The popularity of the hit TV series Empire has let loose a flurry of conversation about the the hip hop industry’s inner workings and joins ongoing debates about the future of music and the music industry. With that backdrop, Suga in My Bowl presents a dynamic and timely discussion on the question of Who Owns Music with a focus on the present and future Jazz scene.
We’ll discuss the role of “gatekeepers.” Who decides what music gets produced? Who decides what gets airplay? Who has access to clubs and gigs? Who shapes the opinions and ideas of what people hear? And what does this mean for listeners and the future of music? What can we do about it?
This event brings together musicians, writers and broadcast professionals to discuss these important issues and raise funds for listener-supported community radio!
Admission: $15 at the door and additional donations toward WBAI radio are enthusiastically encouraged!
Date: Wednesday, February 18, 7-9 PM
Location: Harlem RAW Space, 2031 Adam Clayton Powell Blvd. (7th Avenue) between 121st-122nd Streets.
Subway Directions: 2 or 3 trains to 125th St and Malcolm X Boulevard (Lenox Avenue); A,B,C,D trains to 125th St. and St. Nicholas Avenue.
Commuter Rail Directions: Metro-North to 125th Street and Park Avenue.
Bus Directions: M60, M100, M101, or Bx15 to 125th Street and Malcolm X Boulevard. M7 or M102 to 123rd and Lenox Avenue. Or M2 to 123rd and Adam Clayton Boulevard.
Contact: sugainmybowl [at] gmail [dot] com
William Parker – William Parker is an improviser, and composer. He plays the bass, shakuhachi, double reeds, tuba, donson ngoni and gembri. Born in 1952 in the Bronx, New York, Parker has studied bass with Richard Davis, Art Davis, Milt Hinton, Wilber Ware, and Jimmy Garrison. In 1995, the Village Voice called Parker “the most consistently brilliant free jazz bassist of all time.” With dancer Patricia Nicholson Parker, this husband and wife team have been involved with artist collectives and the grassroots loft jazz scene since the 1970s. Through dogged determination, their Vision Festival celebrates 20 years in 2015. Parker is also a theorist and author of several books including a collection of writings titled Who Owns Music.
Sheila Anderson – Sheila Anderson is primarily associated with being an on-air host and programmer at WBGO-FM, but is also a consultant for Jazzmobile and emceed their wildly popular Grant’s Tomb concerts for 8 years. She has also produced a jazz series at the Newark Museum. Anderson is also the author of several articles and books, including The Little Red Book of Musician’s Wisdom; How to Grow as a Musician: What All Musicians Need to Know to Succeed.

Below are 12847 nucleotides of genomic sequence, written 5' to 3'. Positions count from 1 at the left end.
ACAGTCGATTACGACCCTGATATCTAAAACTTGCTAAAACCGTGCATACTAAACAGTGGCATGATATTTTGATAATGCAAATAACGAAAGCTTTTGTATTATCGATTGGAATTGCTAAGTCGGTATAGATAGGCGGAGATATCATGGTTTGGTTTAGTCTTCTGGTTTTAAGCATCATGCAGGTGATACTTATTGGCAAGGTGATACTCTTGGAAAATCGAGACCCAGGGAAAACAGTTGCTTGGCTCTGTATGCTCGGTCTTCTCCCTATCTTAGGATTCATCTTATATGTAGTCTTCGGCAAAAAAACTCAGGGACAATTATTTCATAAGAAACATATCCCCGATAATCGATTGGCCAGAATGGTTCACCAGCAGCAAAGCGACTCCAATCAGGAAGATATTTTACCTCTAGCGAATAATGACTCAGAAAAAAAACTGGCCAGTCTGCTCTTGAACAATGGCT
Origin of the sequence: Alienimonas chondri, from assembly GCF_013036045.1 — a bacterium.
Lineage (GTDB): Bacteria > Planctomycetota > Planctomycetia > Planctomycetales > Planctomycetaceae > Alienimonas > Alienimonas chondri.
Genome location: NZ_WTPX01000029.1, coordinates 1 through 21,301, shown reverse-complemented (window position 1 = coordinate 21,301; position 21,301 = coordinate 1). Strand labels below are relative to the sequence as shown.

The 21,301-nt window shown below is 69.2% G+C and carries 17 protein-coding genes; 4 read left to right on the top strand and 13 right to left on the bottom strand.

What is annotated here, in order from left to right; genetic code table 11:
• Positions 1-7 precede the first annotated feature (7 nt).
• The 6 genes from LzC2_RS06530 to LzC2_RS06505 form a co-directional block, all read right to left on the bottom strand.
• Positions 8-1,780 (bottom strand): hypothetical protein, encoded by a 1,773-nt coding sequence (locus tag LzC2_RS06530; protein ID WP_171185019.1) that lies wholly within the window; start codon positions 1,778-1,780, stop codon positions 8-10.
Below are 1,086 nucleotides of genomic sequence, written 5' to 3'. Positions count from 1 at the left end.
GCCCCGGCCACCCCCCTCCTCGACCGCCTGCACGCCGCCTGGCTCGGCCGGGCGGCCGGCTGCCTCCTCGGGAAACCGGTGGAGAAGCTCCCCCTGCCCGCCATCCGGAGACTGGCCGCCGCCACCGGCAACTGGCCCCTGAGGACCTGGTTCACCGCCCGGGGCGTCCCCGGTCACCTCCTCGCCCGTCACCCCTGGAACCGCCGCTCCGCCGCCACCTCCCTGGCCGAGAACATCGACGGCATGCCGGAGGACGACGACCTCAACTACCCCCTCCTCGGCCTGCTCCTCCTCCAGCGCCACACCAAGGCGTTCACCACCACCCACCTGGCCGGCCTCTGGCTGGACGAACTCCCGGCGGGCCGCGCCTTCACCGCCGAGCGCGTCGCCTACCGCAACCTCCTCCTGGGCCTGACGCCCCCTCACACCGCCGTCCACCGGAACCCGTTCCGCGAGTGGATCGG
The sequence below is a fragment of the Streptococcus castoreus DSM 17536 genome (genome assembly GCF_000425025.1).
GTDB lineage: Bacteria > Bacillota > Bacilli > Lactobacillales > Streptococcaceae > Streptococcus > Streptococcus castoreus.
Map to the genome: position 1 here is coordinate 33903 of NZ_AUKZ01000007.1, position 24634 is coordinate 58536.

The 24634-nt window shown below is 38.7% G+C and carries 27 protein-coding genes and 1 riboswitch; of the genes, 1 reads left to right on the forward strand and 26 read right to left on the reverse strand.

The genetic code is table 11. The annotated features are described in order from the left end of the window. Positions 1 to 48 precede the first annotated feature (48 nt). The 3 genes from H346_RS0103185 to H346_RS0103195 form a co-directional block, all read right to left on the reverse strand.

Rene Marie – René Marie, the award winning singer whose style incorporates elements of jazz, soul, blues and gospel, has quickly become a heroine to many; a woman of great strength exuding stamina and compassion; often explaining how finding her voice and self through singing gave her the courage to leave an abusive marriage. But since the release of her recording debut, Renaissance, this Colorado based heroine has also evolved into one of the greatest and most sensuous vocalists of our time. Her 2014 I Wanna Be Evil release was nominated for a Grammy Award.
Quincy Troupe – Quincy Troupe’s energetic, highly syncopated poetry melds contemporary music rhythms—such as rap, jazz, and be-bop—to a “furious rush of images, sometimes jarring, arising from personal experience,” according to Los Angeles Times critic Tony Perry. Celebratory, but also cautionary, Troupe’s subjects range from jazz and sports to racism and urban decay; a member of the Watts Writers Workshop in the 1960s, he is frequently grouped with Black Arts Movement writers like Amiri Baraka, Nikki Giovanni, and Haki Madhubuti. Troupe’s editorial skill was instrumental in the landmark publication of Miles: the Autobiography. He currently edits Black Renaissance Noire, New York University’s Africana Studies Department’s journal.
Ahmed Abdullah – Ahmed Abdullah leads the group Diaspora (Dispersions of the Spirit of Ra), which combines poetry and lyrics with a large instrumental ensemble. He formed Melchizedek Music Productions in 1995 with his wife, Monique Ngozi Nri. Together, they have produced concerts locally and abroad. In 1998, Abdullah was offered the position of Music Director of Sistas’ Place in Bedford Stuyvesant. Since then, he has introduced many of the adventurous musicians of the 70’s Loft Movement to this venue with great success. His vision has allowed for the expansion of its Saturday Night Jazz programming, from a bi-monthly to a weekly format initiating several new forums along the way.
Joyce Jones is the creator, host, and executive producer of Suga in My Bowl on WBAI Radio. She has also created and produced several radio documentary specials. She is also a graphic designer, percussionist and has had her photography published in Black Renaissance Noir.
Hank Williams is assistant producer for Suga’ in My Bowl and produces the weekly “On the Bandstand” segment as well as running the show’s website, where he has reviewed several jazz festivals. His writing has also appeared in Left Turn magazine and American Music Review. He also teaches at Lehman and Hunter colleges in the City University of New York system.